(MAINNEWS) – A 14-year-old New Jersey high school student took her own life after video was posted online of a group of girls attacking her — a suicide her father believes was fueled by longtime bullying.
Adriana Kuch, who attended Central Regional High School in Berkeley Township, was found dead at home two days after the sickening Feb. 1 assault, police said.
Alarming video showed several students attacking the teen, hitting her with a water bottle, as she walked with her boyfriend in a school hallway, Patch reported.
In the 20-second clip viewed by the local news outlet, a person is heard yelling: “That’s what you get, you stupid a— b—!”
The assailants are seen punching, kicking and pulling Adriana’s hair, while others laugh and record the vicious assault, according to ABC 7.
“They think it’s fun to attack people and take videos and post them,” Adriana’s devastated dad, Michael Kuch, told the station.
“Getting hit with a water bottle didn’t hurt Adriana, what hurt her was the embarrassment and humiliation, they just kept coming at her,” he said.
“My daughter actually blacks out and they don’t call an ambulance, they take her to the nurse’s office,” Kuch told ABC 7, adding Adriana had “never been in a fight before, she’s 98 pounds, 5-2 and she loves everybody.”
Three girls have been charged with third-degree felony assault and a fourth was charged with disorderly conduct, News 12 New Jersey reported.
Schools Superintendent Triantafillos Parlapanides told the news outlet police were not called after the attack, citing school policy.
“I don’t believe a police report was done. We normally just suspend. If a parent wants to press charges, they can with the police,” he said, adding, “We’re not going to double-whammy a kid where they are suspended and then police charges as well.”
Kuch was outraged at the school’s response, telling NBC New York: “A kid is assaulted with a weapon and their policy is not to call the police or file a report.”
On Facebook, Kuch posted images of the assault.
“These 4 girls planned and executed an attack. If you watch the videos I have, they are laughing while talking about what they are going to do,” he wrote, adding he “had to take my daughter covered in blood to the local police station.”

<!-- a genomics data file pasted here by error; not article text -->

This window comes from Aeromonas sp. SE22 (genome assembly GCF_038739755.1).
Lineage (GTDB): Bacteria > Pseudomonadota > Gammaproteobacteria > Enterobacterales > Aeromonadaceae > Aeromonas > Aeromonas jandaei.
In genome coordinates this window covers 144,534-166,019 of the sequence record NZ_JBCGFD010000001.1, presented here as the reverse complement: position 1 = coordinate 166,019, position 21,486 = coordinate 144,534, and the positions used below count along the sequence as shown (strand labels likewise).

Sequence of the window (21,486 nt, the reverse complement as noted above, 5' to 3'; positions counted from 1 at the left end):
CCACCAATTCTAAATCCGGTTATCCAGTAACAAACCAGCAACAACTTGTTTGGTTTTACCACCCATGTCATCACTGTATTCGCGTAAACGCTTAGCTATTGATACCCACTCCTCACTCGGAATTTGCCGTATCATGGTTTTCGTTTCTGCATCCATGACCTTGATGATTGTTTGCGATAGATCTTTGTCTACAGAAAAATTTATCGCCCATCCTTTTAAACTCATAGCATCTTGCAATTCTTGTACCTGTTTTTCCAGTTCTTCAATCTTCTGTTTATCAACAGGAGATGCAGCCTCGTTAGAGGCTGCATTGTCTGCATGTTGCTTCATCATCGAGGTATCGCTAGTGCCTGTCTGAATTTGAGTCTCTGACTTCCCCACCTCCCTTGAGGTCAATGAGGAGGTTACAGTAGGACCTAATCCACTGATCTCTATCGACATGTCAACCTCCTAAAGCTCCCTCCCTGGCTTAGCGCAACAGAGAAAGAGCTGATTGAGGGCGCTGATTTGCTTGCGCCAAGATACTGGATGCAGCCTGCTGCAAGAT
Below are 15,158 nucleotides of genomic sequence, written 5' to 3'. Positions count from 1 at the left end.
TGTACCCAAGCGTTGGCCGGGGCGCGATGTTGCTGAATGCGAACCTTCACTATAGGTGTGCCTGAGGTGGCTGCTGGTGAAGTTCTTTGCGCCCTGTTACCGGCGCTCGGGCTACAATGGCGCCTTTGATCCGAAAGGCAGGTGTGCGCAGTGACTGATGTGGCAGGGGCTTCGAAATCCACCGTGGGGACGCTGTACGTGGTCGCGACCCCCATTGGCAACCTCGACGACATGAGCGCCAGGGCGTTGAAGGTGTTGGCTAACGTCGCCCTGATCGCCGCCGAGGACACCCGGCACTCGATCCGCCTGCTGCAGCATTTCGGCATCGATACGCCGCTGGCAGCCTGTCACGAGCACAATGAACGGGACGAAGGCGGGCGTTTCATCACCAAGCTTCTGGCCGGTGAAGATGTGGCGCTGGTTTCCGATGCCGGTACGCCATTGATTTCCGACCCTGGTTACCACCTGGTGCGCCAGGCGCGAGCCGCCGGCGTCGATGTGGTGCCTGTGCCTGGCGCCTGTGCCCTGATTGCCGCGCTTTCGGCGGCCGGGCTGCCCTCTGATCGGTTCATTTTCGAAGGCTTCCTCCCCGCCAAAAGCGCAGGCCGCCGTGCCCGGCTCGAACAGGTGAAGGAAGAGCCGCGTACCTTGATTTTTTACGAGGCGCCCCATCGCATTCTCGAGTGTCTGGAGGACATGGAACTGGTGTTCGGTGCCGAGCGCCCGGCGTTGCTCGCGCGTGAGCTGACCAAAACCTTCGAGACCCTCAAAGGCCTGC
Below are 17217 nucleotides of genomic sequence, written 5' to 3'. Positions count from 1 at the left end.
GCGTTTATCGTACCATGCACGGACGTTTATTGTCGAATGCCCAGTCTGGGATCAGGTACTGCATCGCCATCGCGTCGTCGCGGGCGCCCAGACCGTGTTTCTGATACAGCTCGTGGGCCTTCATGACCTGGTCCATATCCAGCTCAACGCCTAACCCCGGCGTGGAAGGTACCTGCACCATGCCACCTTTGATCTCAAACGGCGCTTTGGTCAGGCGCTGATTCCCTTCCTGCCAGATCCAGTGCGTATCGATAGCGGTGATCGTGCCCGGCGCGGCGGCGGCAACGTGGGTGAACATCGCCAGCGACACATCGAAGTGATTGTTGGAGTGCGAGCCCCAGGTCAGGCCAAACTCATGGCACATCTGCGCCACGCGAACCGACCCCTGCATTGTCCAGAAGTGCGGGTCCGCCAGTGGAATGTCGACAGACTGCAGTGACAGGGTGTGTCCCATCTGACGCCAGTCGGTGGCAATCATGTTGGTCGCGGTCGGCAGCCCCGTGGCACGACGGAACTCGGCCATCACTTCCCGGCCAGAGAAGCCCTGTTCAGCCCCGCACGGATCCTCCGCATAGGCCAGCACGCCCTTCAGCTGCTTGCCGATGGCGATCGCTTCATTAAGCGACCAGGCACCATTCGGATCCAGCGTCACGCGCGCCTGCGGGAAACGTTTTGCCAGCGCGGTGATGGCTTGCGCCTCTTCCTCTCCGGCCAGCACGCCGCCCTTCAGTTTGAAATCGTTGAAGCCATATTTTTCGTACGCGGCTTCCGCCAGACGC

“If the school contacted the police and filed a report and conducted an investigation, these videos could have been discovered immediately,” he wrote.
“I want the entire world to know what these animals did to my daughter. I will not sleep until their family has to watch them stand in front of a judge and plead guilty,” he added.
Kuch also demanded accountability from the Ocean County school district for harassment and bullying that he says Adriana suffered for a long time.
On Wednesday, more than 200 students at Central Regional High walked out of class in protest of the incident — demanding action over what they described as a pattern of bullying that the district ignores, ABC 7 reported.
“Adriana took her own life because nobody at the school was able to help or care or step in,” sophomore Roman Valez told the station. “I would actually like to teach the people who bully what they’re actually doing and how it affects.”
The district mentioned Adriana’s death in a note on its website and said crisis counselors were available, but students claim they were not made personally aware of that.
“Nobody was supposed to know Adriana killed herself,” student Lance Jones told the outlet, adding that word spread about the tragedy.
Students and parents claim Adriana was not the only victim of bullying. Last April, a student was attacked in the school cafeteria, suffering an injury that left her unable to fight back, her mom previously told Patch.
Others shared similar accounts, claiming they or people they knew had been bullied and the district did nothing about it.
The district posted a letter on its website saying, in part, that “we fully understand that students, staff and the community are hurting for the loss of such a young lady with a bright future.”
It said a moment of silence was held outside before the students’ rally.
“To ensure the health, safety and well-being for all students, there will not be any rallies in the future without prior administration approval otherwise action will be taken in accordance with policy,” it said, adding: “It is time to start the healing process and we want to send our thoughts and prayers to the family.”
An online obituary for Adriana says the native of Toledo, Ohio, “adored all animals, she helped children with special needs, she loved jogging with her brothers and was a true nature lover. Adriana also enjoyed her walks in the woods, skateboarding, riding dune buggies and dirt bikes.”
A wake was set for Friday at the Mastapeter Memorial Home in Bayville. Her funeral will be private.
Parlapanides defended the school’s response to the bullying.
“If a situation warrants it we’ll call (police), but in this case the students were suspended immediately,” he told The Post, adding the students involved face criminal charges.
“We address every incident of bullying, but some of it is on the internet and we aren’t privy to that,” he said. “We’re not the internet police but we don’t put our head in the sand.”
If you are struggling with suicidal thoughts or are experiencing a mental health crisis and live in New York City, you can call 1-888-NYC-WELL for free and confidential crisis counseling. If you live outside the five boroughs, you can dial the 24/7 National Suicide Prevention hotline at 988 or go to SuicidePreventionLifeline.org.
By Yaron Steinbuch